Peace Boat returns to Japan after voyage to the world with A-bomb survivors

by Kohei Okata, Staff Writer

A large ship with A-bomb survivors (hibakusha) on board, organized by Peace Boat, a Tokyo-based NGO, returned to Harumi Port in Tokyo on January 13 after a 129-day around-the-world voyage. After a number of opportunities to share their experiences of the atomic bombing with people at 23 locations in 20 countries and regions, the participants have renewed their resolve to work for the abolition of nuclear weapons.

Toshiko Tanaka, 70, a cloisonne artist, experienced the atomic bombing while at home in Hiroshima 63 years ago. She shared her account of the bombing for the first time in her life while on the voyage. Though Ms. Tanaka was surprised by her encounters with people who were unaware of the true destruction caused by the atomic bombing, she felt encouraged by a soldier in Venezuela who told her, “The strongest weapon in the days ahead is peace.” Ms. Tanaka added, “In the coming years, I plan to visit more places in the world to convey my experience.”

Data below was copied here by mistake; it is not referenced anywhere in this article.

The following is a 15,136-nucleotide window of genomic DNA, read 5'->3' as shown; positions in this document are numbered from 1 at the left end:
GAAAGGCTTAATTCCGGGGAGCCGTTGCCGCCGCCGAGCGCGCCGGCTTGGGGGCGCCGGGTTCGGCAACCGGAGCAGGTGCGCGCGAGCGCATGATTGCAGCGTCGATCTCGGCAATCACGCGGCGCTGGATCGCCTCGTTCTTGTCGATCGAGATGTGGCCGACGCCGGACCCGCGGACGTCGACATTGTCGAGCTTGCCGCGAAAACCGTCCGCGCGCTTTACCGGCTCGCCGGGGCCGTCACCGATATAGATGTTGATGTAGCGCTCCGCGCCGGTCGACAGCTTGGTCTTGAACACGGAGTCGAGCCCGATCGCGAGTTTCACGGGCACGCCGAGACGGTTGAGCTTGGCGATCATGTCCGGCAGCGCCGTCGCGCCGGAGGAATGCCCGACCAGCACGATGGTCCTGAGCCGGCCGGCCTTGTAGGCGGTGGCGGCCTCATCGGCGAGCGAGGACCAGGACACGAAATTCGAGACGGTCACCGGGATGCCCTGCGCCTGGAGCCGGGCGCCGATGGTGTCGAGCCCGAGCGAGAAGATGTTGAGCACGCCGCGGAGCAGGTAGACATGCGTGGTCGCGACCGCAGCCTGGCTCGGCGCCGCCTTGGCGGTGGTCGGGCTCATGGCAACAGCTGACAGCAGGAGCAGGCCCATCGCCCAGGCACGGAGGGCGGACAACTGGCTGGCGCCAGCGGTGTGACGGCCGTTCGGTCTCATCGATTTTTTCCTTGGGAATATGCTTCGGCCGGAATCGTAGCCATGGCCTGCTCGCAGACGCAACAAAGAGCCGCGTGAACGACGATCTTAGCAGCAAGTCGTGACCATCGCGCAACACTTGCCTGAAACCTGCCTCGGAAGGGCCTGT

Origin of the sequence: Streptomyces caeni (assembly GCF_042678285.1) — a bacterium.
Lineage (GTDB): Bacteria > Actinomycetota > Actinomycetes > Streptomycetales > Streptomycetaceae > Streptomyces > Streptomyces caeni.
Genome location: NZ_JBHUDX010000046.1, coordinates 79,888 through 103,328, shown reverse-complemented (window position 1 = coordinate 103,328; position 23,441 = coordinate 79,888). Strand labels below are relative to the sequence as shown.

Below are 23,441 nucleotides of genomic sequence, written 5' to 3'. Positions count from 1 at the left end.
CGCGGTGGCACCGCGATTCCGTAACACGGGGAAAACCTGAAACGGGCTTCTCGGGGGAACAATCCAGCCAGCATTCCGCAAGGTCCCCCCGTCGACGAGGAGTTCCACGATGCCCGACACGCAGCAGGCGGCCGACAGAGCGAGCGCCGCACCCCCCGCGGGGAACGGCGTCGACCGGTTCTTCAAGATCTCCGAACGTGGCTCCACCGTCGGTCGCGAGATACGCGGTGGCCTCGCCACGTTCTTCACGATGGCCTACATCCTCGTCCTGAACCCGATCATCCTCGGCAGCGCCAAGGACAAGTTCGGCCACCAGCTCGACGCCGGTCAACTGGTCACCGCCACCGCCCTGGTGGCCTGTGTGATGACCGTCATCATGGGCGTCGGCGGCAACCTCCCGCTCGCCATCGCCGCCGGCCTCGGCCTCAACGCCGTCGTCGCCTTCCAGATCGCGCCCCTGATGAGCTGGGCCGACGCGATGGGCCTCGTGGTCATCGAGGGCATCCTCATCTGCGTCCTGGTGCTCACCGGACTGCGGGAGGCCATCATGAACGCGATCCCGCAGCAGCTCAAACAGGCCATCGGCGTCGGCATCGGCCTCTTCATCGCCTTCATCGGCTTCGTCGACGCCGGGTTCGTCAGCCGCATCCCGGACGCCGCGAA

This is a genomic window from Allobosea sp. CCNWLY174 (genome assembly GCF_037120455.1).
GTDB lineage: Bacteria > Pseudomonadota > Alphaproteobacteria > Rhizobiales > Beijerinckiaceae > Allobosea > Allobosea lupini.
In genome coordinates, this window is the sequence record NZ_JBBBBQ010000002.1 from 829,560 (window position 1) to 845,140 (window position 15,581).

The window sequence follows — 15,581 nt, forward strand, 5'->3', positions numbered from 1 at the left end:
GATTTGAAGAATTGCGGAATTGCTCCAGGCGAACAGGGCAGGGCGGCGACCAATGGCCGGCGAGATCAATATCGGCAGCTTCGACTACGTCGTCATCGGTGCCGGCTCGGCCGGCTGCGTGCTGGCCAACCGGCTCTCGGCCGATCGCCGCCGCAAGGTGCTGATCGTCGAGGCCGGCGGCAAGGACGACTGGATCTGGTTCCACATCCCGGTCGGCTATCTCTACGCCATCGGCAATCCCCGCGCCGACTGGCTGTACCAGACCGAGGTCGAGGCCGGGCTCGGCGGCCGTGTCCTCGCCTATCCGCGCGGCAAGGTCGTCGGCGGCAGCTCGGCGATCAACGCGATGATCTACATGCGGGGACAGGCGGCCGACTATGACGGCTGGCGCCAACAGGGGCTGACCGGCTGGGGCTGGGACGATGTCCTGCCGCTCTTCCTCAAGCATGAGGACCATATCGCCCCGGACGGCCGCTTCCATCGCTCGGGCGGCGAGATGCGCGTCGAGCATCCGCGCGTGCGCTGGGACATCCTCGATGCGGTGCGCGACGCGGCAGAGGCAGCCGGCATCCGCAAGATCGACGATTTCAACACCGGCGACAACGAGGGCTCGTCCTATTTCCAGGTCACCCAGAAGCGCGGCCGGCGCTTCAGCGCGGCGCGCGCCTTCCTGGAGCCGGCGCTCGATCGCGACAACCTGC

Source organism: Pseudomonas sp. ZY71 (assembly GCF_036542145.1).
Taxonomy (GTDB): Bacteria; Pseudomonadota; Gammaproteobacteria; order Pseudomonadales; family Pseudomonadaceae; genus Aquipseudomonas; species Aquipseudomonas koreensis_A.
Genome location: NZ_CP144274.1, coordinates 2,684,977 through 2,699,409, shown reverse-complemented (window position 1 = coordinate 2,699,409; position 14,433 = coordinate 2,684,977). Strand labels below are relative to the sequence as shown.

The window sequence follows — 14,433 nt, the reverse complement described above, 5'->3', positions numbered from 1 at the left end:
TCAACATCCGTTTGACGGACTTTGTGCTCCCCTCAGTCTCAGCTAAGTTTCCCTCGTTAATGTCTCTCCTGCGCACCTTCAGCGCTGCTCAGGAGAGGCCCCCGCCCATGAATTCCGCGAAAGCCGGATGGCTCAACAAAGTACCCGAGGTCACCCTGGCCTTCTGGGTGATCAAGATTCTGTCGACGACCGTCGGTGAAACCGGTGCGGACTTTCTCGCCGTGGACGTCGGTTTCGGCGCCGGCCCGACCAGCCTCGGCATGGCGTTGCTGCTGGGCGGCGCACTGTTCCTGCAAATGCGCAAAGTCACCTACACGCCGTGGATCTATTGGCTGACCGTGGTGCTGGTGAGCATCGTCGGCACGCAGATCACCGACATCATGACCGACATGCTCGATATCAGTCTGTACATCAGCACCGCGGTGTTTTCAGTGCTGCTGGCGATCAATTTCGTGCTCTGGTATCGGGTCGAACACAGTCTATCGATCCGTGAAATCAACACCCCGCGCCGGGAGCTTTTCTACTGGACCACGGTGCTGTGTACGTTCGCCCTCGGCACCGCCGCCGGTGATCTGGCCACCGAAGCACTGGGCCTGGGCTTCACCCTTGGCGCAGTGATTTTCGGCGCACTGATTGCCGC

A total of 103 A-bomb survivors who endured the atomic bombings of Hiroshima and Nagasaki took part in the voyage. Together with other passengers, they left Yokohama port in September 2008 and participated in various exchange opportunities, such as interacting with victims of Agent Orange defoliant in Vietnam and relating their testimonies at the United Nations Headquarters in the United States. The duration of the voyage was extended for about one month when the ship they first boarded experienced mechanical trouble, forcing the passengers to change vessels.

Some of the participating hibakusha will visit Hiroshima City Hall in late January to deliver the documents for membership to Mayors for Peace, which they received during the voyage from about 30 municipalities. Peace Boat is planning a second voyage with A-bomb survivors this summer.

(Originally published on January 14, 2009)

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